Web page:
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Honor 20 Pro goes official with four rear cameras and 30x digital zoom

Taking some cues from Huawei’s P30 Pro

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Honor 20 Pro in Phantom Black | GadgetMatch

Honor has just announced its new flagship phone: the Honor 20 Pro. Like with its predecessor, Honor brings all the latest features into a more affordable package. The Honor 20 Pro is part of the company’s new Honor 20 series and since it has the “Pro” name, this is certainly their best offering yet.

For starters, the Honor 20 Pro sports a 6.26-inch All-View display with a Full HD+ resolution. Unlike other manufacturers, Honor favors the hole-punch over a notch. This makes the Honor 20 Pro’s display similar to the Honor View 20 from a few months ago.

While the Honor 20 Pro’s screen is virtually borderless, it’s still an LCD panel and not OLED. This means an in-display sensor is not possible, so Honor placed a capacitive fingerprint scanner on the side similar to the Galaxy S10e and older Xperia models.

Inside the phone is a Kirin 980 chipset, the same one that powers Huawei’s latest P30 series. Moreover, it has 8GB of memory and 256GB of internal storage, which makes it a true flagship-specced phone. It also has Graphene Cooling Sheet technology to keep the phone’s temperature in check.

What makes the Honor 20 Pro shine above other premium phones in the market today is its new quad camera setup on the back. It has a main 48-megapixel sensor with an f/1.4 lens aperture (the biggest opening we know on mobile phones), optical image stabilization, PDAF, and laser autofocus. It also has AI tricks like Ultra Clarity and Super Night modes.

The phone’s main camera is accompanied by a 16-megapixel ultra wide-angle shooter and an 8-megapixel telephoto camera with OIS. The zoom lens can do 3x lossless optical zoom, 5x hybrid zoom, and up to 30x digital zoom. Lastly, there’s a special 2-megapixel sensor for macro photography. It can sharply focus on things as close as 4cm.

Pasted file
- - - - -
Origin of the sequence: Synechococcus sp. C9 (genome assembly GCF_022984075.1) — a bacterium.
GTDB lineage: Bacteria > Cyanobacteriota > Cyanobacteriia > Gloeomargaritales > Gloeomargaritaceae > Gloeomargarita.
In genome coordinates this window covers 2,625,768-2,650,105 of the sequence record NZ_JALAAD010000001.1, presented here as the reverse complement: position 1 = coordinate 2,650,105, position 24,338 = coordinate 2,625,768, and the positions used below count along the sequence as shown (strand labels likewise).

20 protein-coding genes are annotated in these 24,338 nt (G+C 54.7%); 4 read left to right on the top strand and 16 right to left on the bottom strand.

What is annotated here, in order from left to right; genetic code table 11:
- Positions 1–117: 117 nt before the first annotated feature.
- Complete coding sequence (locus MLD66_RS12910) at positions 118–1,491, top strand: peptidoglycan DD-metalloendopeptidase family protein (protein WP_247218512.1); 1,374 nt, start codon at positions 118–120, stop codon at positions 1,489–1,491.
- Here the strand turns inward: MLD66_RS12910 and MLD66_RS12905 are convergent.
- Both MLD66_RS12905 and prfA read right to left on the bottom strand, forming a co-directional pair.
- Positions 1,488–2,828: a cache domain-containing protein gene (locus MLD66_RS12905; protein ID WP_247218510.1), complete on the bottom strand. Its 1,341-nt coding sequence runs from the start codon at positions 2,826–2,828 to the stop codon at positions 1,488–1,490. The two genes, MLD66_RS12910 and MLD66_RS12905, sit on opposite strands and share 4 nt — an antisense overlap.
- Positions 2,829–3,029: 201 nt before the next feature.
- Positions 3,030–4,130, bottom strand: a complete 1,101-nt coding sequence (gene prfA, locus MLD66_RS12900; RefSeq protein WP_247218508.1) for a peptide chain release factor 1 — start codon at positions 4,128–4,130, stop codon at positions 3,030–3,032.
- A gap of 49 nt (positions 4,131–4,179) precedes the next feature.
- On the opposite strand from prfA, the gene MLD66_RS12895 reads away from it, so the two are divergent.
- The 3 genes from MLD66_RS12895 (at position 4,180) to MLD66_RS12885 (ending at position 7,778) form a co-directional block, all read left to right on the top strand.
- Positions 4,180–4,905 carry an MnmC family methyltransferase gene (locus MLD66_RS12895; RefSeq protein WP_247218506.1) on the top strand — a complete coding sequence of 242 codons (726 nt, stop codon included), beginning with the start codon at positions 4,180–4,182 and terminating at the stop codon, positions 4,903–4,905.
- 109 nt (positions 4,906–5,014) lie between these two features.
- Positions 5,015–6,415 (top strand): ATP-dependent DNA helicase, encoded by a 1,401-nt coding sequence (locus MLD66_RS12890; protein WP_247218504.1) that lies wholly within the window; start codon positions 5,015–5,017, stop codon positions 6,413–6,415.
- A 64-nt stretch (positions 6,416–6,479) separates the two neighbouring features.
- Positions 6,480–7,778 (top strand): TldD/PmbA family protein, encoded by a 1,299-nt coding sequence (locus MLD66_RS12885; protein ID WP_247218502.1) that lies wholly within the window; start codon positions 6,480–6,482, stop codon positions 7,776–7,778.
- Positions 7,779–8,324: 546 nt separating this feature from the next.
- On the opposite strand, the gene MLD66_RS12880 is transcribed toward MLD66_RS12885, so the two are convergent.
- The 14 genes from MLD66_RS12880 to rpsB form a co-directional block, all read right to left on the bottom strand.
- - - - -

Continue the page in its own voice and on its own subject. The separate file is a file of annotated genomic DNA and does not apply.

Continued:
For selfies, it’s got a 32-megapixel front-facing camera in the hole of the display. The front shooter supports AI beauty modes and 3D Portrait Lighting.

Aside from powerful specs, Honor also made sure their new high-end phone looks beautiful. The Honor 20 Pro has what the company calls Dynamic Holographic Design: a two-stage process using Honor’s Triple 3D Mesh technology. Aside from the gradient color effect, the miniature prisms show depth-inducing optical effect.

A 4000mAh battery will be able to keep the lights on for a whole day, while the 22.5W SuperCharge fast charger (included the phone’s retail box) could quickly recharge the battery from zero to 50 percent in just 30 minutes.

The phone runs Magic UI 2.1 which is based on Android 9 Pie. It’s very similar to Huawei’s EMUI and has GPU Turbo 3.0 out of the box for improved gaming performance on select titles like Fortnite, PUBG Mobile, Vainglory, Arena of Valor, and NBA 2K18.

If there’s a Pro model, there’s got to be a normal one. The regular Honor 20 is practically identical to the Honor 20 Pro with the same display, processor, fingerprint reader, and software. Of course, it has a few downgrades like the lesser memory and storage option at 6GB+128GB and smaller battery at 3750mAh.

However, the big difference between the Pro and non-Pro is found in the camera department. The main 48-megapixel camera remains, but it now only has an f/1.8 aperture. The 16-megapixel ultra wide-angle shooter and 2-megapixel macro camera are untouched, but the telephoto lens is swapped for a depth sensor.